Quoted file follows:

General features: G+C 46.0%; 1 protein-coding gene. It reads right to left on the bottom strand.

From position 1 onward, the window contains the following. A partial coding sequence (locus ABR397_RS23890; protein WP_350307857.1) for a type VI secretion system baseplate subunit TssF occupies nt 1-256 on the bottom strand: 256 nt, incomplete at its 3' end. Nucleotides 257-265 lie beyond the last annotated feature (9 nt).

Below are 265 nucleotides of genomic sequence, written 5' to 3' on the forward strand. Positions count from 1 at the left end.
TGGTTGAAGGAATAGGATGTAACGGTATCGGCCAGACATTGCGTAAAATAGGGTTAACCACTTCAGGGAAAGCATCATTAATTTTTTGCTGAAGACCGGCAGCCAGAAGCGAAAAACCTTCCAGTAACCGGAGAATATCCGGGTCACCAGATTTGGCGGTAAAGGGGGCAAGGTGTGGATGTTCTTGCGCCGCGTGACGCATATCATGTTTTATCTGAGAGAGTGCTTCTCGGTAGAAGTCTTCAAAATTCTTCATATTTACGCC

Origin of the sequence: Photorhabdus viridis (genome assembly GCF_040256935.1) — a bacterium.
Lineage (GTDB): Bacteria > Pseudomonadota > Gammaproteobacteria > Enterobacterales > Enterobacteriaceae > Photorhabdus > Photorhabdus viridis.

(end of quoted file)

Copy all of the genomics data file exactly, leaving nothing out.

General features: G+C 46.0%; 1 protein-coding gene. It reads right to left on the bottom strand.

From position 1 onward, the window contains the following. A partial coding sequence (locus ABR397_RS23890; protein WP_350307857.1) for a type VI secretion system baseplate subunit TssF occupies nt 1-256 on the bottom strand: 256 nt, incomplete at its 3' end. Nucleotides 257-265 lie beyond the last annotated feature (9 nt).

Below are 265 nucleotides of genomic sequence, written 5' to 3' on the forward strand. Positions count from 1 at the left end.
TGGTTGAAGGAATAGGATGTAACGGTATCGGCCAGACATTGCGTAAAATAGGGTTAACCACTTCAGGGAAAGCATCATTAATTTTTTGCTGAAGACCGGCAGCCAGAAGCGAAAAACCTTCCAGTAACCGGAGAATATCCGGGTCACCAGATTTGGCGGTAAAGGGGGCAAGGTGTGGATGTTCTTGCGCCGCGTGACGCATATCATGTTTTATCTGAGAGAGTGCTTCTCGGTAGAAGTCTTCAAAATTCTTCATATTTACGCC

Origin of the sequence: Photorhabdus viridis (genome assembly GCF_040256935.1) — a bacterium.
Lineage (GTDB): Bacteria > Pseudomonadota > Gammaproteobacteria > Enterobacterales > Enterobacteriaceae > Photorhabdus > Photorhabdus viridis.